BY VARAIDZO MUDEWAIRI/KENNETH NYANGANI
HUMAN rights defenders have lamented heightened criminalisation of human rights defenders in the country which they say was a strategy to silence dissent ahead of next year’s polls.
This came out during a Twitter space discussion on Wednesday hosted by the Southern Defenders to discuss criminalisation of human rights defenders.
Zimbabwe NGO Forum programmes co-ordinator Wilbert Mandinde said: “We are facing challenges in terms of criminalisation of human rights defenders, and we think this is one of the strategies used to silence those who are deemed dissenters. We are also aware of the disturbances in Nyatsime two weeks ago and as the NGO Forum we have handled three cases involving 13 different accused persons from Nyatsime all alleged to be members of CCC (Citizens Coalition for Change) who have been denied bail at Harare Magistrates Court.”
He said arrest and crafting of oppressive laws such as the amendments to the Private Voluntary Organisation (PVO) Act, which is currently before Parliament pointed to criminalisation of human rights defenders in the country.
Zanu PF spokesperson Christopher Mutsvangwa recently said the party would use its parliamentary majority to fast-track the Bill to deal with NGOs that it accuses of working with Western countries to allegedly champion a regime change agenda.
Contributing to the discussion, Amalgamated Rural Teachers Union of Zimbabwe president Obert Masaraure said: “We currently have two CCC legislators Job Sikhala (Zengeza West) and Godfrey Sithole Chitungwiza North) in remand prison having been denied bail by the magistrate court. Sikhala has been arrested several times, and this might be the 20th. All these issues signify an aspect of repression.”
Human rights lawyer Lucy Chivasa bemoaned selective application of the law.
“The practice of human rights, especially by human rights defenders has become something that is not free in terms of the space we are operating in as the space keeps closing by use of the repressive laws and use of selective application of the law. At times the things that are criminalised for certain groups of people are not criminalised for other groups of people,” Chivasa said.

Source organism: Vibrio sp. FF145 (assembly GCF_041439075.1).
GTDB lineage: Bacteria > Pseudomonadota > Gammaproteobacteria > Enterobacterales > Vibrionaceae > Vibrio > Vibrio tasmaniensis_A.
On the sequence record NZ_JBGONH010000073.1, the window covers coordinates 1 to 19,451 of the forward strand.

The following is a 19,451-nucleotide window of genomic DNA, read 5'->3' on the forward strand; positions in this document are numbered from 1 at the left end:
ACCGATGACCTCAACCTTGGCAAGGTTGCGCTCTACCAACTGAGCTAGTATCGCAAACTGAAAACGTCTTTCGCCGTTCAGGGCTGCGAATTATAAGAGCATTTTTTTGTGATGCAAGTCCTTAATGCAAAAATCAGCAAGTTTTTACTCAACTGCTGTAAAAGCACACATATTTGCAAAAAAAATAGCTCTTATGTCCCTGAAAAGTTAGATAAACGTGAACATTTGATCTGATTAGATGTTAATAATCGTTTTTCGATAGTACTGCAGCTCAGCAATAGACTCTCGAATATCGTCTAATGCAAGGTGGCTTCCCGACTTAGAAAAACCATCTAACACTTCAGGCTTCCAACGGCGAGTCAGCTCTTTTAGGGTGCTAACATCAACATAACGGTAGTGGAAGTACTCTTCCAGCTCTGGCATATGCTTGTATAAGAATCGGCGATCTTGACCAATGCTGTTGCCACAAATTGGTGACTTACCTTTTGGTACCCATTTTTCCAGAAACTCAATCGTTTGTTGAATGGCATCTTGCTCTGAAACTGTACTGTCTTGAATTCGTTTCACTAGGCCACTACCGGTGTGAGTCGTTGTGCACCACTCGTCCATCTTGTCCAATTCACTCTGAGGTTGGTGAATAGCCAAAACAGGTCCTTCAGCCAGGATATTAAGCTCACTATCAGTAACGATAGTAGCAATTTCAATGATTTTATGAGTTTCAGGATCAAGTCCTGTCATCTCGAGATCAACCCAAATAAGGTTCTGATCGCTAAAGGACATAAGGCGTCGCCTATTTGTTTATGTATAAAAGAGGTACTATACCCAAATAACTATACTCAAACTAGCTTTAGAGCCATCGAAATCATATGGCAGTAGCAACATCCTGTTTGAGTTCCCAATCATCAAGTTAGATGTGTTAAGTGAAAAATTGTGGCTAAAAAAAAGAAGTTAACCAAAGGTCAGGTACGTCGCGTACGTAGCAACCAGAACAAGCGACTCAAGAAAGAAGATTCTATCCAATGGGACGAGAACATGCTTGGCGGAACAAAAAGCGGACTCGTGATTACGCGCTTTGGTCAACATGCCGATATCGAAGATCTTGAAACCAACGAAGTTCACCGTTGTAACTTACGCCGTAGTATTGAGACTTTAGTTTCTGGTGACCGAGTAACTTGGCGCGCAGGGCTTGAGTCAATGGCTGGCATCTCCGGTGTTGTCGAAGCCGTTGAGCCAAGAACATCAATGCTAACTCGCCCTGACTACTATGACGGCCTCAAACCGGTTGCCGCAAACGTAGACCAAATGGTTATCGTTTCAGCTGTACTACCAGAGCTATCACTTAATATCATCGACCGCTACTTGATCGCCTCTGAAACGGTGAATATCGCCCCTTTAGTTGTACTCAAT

She said when CCC activist Moreblessing Ali was brutally murdered in Nyatsime last month and political violence then broke out in the area, only members of the opposition were arrested.
“It takes time for known perpetrators to be arrested. There is judicial harassment. This is being used as a tool to silence those who would want to claim their rights, to demonstrate or to be vocal,” she said.
“Talking about the PVO Amendment Bill, I feel that the laws and the practices around the civic space are meant to close down spaces ahead of the elections next year. It is not really a free space for people to operate and express their views.”
Crisis in Zimbabwe Coalition (CiZC) youth committee chairperson Douglas Tigere said that his organisation will stand firm in the fight for a democratic Zimbabwe despite the shrinking democratic space.
“Criminalisation of civil society work has no place in a democratic society. The arrest of civil society actors confirms our worst fears of the intentions by the state to persecute civil society actors and further close the democratic space ahead of 2023 elections,” Tigere said.
Human rights activist Farai Maguwu said: “Arrests of human rights defenders are happening at a time when the new dispensation promised to open a new chapter of democracy, human rights and governance. No one imagined that four years later defending human rights will be criminalised.”
Human rights lawyer Passmore Nyakureba said criminalisation of human rights defenders, especially towards elections must not be accepted.
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